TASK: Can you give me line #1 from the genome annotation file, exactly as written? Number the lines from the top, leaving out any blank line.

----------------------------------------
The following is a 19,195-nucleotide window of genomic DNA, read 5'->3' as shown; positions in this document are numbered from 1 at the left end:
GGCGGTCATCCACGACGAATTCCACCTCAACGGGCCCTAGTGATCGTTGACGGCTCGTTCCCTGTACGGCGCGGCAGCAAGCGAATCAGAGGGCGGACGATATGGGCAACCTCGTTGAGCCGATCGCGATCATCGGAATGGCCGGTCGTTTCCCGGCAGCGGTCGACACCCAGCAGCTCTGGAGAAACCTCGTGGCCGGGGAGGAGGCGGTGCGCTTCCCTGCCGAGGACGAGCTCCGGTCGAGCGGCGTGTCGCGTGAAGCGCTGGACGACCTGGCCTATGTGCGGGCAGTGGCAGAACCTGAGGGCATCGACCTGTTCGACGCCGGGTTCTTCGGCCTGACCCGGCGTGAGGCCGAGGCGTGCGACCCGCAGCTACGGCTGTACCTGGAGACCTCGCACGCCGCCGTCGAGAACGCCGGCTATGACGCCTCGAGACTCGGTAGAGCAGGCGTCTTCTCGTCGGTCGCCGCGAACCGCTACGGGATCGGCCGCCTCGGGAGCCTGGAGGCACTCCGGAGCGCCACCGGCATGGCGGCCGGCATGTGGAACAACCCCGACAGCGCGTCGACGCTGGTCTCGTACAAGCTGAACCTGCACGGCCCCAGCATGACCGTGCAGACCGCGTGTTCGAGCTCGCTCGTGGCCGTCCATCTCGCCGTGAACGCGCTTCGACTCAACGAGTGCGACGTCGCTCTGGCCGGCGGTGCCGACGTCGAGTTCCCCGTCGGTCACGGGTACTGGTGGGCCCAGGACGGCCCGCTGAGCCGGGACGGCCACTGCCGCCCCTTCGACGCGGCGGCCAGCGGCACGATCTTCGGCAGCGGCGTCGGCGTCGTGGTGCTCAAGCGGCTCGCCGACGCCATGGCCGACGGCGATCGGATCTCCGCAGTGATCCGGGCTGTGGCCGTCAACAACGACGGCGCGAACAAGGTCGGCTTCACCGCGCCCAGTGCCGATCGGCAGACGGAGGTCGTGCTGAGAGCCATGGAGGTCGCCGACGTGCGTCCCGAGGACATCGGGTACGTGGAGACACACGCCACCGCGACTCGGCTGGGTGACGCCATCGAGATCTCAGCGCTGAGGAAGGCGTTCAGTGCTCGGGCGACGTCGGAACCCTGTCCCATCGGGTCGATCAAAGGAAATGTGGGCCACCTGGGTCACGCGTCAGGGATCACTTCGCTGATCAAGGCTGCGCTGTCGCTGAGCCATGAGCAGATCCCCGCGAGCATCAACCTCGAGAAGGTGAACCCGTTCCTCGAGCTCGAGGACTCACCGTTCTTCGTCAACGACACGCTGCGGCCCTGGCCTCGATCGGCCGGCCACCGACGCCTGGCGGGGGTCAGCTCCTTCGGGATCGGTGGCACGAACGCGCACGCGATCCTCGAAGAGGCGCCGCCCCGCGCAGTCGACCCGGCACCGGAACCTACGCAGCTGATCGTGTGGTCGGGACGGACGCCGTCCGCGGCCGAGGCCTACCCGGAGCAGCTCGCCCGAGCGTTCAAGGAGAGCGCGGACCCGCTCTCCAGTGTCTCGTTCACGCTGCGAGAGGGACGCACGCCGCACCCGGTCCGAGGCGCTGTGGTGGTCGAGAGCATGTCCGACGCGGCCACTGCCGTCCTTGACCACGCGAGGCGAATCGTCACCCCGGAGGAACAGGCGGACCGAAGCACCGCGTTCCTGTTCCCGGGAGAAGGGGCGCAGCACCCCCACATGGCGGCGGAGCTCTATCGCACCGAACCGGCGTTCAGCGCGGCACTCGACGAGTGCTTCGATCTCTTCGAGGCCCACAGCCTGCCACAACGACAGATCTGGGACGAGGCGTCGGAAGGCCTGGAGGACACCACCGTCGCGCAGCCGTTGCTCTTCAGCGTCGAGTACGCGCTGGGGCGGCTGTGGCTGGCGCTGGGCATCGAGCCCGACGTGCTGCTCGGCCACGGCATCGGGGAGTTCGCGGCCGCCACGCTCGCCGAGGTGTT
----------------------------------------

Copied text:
The following is a 19,195-nucleotide window of genomic DNA, read 5'->3' as shown; positions in this document are numbered from 1 at the left end: